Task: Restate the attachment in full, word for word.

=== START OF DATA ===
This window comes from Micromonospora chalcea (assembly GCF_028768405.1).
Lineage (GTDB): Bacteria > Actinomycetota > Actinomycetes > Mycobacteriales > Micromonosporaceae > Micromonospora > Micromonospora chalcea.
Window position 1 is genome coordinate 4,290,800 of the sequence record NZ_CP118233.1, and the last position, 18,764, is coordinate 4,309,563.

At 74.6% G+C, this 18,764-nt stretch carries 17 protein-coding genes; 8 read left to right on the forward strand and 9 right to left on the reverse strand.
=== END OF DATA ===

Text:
This window comes from Micromonospora chalcea (assembly GCF_028768405.1).
Lineage (GTDB): Bacteria > Actinomycetota > Actinomycetes > Mycobacteriales > Micromonosporaceae > Micromonospora > Micromonospora chalcea.
Window position 1 is genome coordinate 4,290,800 of the sequence record NZ_CP118233.1, and the last position, 18,764, is coordinate 4,309,563.

At 74.6% G+C, this 18,764-nt stretch carries 17 protein-coding genes; 8 read left to right on the forward strand and 9 right to left on the reverse strand.